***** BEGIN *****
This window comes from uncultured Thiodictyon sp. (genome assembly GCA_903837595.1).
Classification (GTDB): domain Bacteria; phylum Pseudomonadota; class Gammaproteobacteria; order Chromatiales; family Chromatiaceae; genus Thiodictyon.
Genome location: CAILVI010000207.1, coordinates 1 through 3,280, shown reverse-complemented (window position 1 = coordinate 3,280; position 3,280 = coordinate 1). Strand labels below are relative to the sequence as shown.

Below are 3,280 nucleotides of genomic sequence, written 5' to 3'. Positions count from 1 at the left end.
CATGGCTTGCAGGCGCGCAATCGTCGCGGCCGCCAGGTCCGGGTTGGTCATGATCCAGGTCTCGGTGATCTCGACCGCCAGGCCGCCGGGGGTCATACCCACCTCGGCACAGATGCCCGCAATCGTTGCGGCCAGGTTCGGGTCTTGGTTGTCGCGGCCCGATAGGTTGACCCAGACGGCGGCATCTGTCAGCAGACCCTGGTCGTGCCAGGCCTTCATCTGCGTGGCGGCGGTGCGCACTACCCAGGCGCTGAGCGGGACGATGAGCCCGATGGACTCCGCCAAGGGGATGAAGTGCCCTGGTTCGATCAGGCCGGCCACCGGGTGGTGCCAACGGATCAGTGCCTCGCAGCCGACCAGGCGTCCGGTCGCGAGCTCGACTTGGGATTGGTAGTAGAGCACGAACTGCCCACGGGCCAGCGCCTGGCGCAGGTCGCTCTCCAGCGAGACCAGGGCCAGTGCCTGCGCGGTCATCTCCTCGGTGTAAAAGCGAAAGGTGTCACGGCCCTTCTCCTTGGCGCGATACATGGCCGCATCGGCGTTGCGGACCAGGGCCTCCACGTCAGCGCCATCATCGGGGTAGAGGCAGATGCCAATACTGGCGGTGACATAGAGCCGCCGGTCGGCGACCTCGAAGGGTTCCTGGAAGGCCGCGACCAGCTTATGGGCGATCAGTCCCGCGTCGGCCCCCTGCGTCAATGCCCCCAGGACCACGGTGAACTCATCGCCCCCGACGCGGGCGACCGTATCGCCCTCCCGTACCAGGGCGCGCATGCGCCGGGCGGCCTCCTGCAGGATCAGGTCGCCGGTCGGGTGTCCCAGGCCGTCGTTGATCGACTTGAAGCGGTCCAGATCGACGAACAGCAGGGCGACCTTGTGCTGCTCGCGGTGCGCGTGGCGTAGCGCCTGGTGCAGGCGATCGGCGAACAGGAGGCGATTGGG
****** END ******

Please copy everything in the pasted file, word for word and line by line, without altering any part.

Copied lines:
This window comes from uncultured Thiodictyon sp. (genome assembly GCA_903837595.1).
Classification (GTDB): domain Bacteria; phylum Pseudomonadota; class Gammaproteobacteria; order Chromatiales; family Chromatiaceae; genus Thiodictyon.
Genome location: CAILVI010000207.1, coordinates 1 through 3,280, shown reverse-complemented (window position 1 = coordinate 3,280; position 3,280 = coordinate 1). Strand labels below are relative to the sequence as shown.

Below are 3,280 nucleotides of genomic sequence, written 5' to 3'. Positions count from 1 at the left end.
CATGGCTTGCAGGCGCGCAATCGTCGCGGCCGCCAGGTCCGGGTTGGTCATGATCCAGGTCTCGGTGATCTCGACCGCCAGGCCGCCGGGGGTCATACCCACCTCGGCACAGATGCCCGCAATCGTTGCGGCCAGGTTCGGGTCTTGGTTGTCGCGGCCCGATAGGTTGACCCAGACGGCGGCATCTGTCAGCAGACCCTGGTCGTGCCAGGCCTTCATCTGCGTGGCGGCGGTGCGCACTACCCAGGCGCTGAGCGGGACGATGAGCCCGATGGACTCCGCCAAGGGGATGAAGTGCCCTGGTTCGATCAGGCCGGCCACCGGGTGGTGCCAACGGATCAGTGCCTCGCAGCCGACCAGGCGTCCGGTCGCGAGCTCGACTTGGGATTGGTAGTAGAGCACGAACTGCCCACGGGCCAGCGCCTGGCGCAGGTCGCTCTCCAGCGAGACCAGGGCCAGTGCCTGCGCGGTCATCTCCTCGGTGTAAAAGCGAAAGGTGTCACGGCCCTTCTCCTTGGCGCGATACATGGCCGCATCGGCGTTGCGGACCAGGGCCTCCACGTCAGCGCCATCATCGGGGTAGAGGCAGATGCCAATACTGGCGGTGACATAGAGCCGCCGGTCGGCGACCTCGAAGGGTTCCTGGAAGGCCGCGACCAGCTTATGGGCGATCAGTCCCGCGTCGGCCCCCTGCGTCAATGCCCCCAGGACCACGGTGAACTCATCGCCCCCGACGCGGGCGACCGTATCGCCCTCCCGTACCAGGGCGCGCATGCGCCGGGCGGCCTCCTGCAGGATCAGGTCGCCGGTCGGGTGTCCCAGGCCGTCGTTGATCGACTTGAAGCGGTCCAGATCGACGAACAGCAGGGCGACCTTGTGCTGCTCGCGGTGCGCGTGGCGTAGCGCCTGGTGCAGGCGATCGGCGAACAGGAGGCGATTGGG